Last operational Boeing 720 landed in Trenton Ontario on Wednesday.
The last operational Boeing 720 in the world will mark the end of the fleet's legacy in Trenton this week.
Around 1 p.m. Wednesday, people standing along RCAF Road in Trenton had an opportunity to see C-FETB, the 154th and last Boeing 720 built by Boeing, ending its last flight — traveling from Saint-Hubert, QC to Canada's largest air base.
Eager to preserve this historically significant test bed aircraft, Pratt & Whitney (the most important manufacturer of turboprop and small turbofan engines in the world) and the Canadian Aviation and Space Museum came to an agreement that will see the 720 go on loan to the National Air Force Museum of Canada (NAFMC) in Trenton “for an indefinite period of time,” said Barb Neri, public relations manager at the NAFMC.
“The Canadian Aviation and Space Museum prides itself in charting not only Canada's rich aviation and space heritage but also the celebration of important milestones in the history and technology of flight,” said Stephen Quick, director general of the Canadian Aviation and Space Museum.
“Pratt & Whitney Canada have shown a great foresight in donating this important aircraft to the national collection so that future generations of Canadians will be able to understand its significance and the important role it played in our aviation history.”
Introduced by Boeing in 1959, the 720 is a smaller capacity, lighter and medium-range version of the 707 — one of the most successful airliners of the 20th century. C-FETB was the 720 flying test bed operated by the Quebec-based manufacturer until 2010.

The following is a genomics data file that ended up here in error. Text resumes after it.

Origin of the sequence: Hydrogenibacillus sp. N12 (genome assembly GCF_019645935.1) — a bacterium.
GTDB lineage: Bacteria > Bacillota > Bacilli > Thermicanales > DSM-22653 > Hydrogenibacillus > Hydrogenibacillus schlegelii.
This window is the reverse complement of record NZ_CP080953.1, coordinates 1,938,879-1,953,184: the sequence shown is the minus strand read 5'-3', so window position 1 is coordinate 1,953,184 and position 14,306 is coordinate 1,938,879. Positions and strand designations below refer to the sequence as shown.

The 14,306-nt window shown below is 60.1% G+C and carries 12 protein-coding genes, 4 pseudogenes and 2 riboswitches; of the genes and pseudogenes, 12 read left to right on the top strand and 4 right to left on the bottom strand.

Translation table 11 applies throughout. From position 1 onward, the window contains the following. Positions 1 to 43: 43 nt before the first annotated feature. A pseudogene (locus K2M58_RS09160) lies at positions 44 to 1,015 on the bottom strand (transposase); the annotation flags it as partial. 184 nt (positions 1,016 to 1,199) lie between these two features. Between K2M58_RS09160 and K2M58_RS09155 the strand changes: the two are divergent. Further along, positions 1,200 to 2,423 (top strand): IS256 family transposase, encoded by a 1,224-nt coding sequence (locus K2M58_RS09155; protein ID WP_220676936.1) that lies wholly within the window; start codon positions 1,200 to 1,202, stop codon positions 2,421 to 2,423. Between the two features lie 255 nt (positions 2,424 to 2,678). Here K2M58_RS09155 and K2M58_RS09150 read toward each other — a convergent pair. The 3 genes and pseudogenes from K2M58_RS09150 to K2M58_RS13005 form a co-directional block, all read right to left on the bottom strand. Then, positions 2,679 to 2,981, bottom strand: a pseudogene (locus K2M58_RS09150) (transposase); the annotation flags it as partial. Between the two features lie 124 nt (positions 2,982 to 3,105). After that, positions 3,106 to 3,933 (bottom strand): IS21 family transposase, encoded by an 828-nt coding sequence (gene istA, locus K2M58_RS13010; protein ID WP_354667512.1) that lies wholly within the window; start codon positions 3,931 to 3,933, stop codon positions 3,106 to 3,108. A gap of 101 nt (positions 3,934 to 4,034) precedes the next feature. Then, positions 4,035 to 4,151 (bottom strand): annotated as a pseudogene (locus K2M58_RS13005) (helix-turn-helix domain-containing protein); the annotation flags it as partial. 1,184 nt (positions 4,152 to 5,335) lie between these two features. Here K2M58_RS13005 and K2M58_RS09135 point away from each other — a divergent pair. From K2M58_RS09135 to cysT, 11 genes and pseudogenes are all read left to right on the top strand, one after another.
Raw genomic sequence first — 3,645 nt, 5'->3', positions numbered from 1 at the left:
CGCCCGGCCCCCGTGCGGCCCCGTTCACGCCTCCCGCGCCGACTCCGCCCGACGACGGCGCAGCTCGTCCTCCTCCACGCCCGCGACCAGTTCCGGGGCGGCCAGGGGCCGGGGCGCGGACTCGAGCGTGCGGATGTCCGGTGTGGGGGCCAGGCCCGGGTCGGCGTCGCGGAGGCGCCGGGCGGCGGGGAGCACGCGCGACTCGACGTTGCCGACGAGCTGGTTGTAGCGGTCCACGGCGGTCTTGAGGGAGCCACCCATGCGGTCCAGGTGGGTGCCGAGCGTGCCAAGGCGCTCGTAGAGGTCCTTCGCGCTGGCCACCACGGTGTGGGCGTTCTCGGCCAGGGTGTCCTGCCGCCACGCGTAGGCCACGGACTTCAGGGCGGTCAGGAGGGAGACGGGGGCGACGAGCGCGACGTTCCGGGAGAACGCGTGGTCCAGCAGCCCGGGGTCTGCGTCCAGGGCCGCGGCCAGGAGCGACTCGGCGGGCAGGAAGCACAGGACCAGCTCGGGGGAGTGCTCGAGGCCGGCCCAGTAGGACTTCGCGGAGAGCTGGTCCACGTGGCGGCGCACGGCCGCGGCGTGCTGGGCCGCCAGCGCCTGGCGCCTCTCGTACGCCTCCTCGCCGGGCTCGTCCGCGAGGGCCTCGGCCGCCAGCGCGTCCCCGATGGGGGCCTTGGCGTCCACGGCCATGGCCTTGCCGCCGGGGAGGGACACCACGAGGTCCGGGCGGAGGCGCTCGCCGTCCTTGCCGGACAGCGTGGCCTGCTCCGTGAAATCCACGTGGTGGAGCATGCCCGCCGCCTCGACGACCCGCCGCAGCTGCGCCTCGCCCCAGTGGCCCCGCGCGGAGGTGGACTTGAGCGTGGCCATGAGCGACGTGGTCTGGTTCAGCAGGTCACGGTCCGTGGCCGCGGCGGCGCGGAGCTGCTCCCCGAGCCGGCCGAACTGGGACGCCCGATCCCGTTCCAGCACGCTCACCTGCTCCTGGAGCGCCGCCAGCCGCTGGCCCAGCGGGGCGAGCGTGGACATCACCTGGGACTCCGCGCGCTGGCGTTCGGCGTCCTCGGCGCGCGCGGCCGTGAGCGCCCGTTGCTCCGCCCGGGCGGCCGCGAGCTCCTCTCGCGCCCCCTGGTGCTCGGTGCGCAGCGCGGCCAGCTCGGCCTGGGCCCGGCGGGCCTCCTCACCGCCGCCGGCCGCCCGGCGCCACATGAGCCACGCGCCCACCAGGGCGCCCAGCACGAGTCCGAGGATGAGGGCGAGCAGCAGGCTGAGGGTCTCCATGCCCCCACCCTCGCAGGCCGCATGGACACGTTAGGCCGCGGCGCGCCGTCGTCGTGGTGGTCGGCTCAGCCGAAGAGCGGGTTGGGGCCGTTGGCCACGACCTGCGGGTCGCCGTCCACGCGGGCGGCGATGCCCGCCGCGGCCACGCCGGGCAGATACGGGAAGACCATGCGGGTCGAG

For the last 24 years, the (Boeing) 720 helped Pratt and Whiney Canada test more than eight different families of engines.
“Today, we are thrilled to have this historical part of our flight test operations displayed and preserved where all Canadians can witness and learn about this unique, one of a kind aircraft,” stated Marc Kirner, director flight operation at Pratt and Whitney Canada.
Neri said 8 Wing Operations will store the donated-aircraft until it gets the 21st spot in the museum's outdoor air park sometime this summer.
“After the necessary prep work on the aircraft is complete we hope it will be ready to be displayed in the airpark by July,” said Neri.
“As of now we have 25 aircraft on display at the museum, 20 of these are in the airpark. With the addition of the B720, we are hoping also to train some of our staff in order offer guided tour of the aircraft.”
Source Pratt& Whitney Canada
A footnote, I flew in the Boeing 720B with Air Rhodesia in the mid 1970's.
B-720-025 Air Rhodesia
Gravity always wins!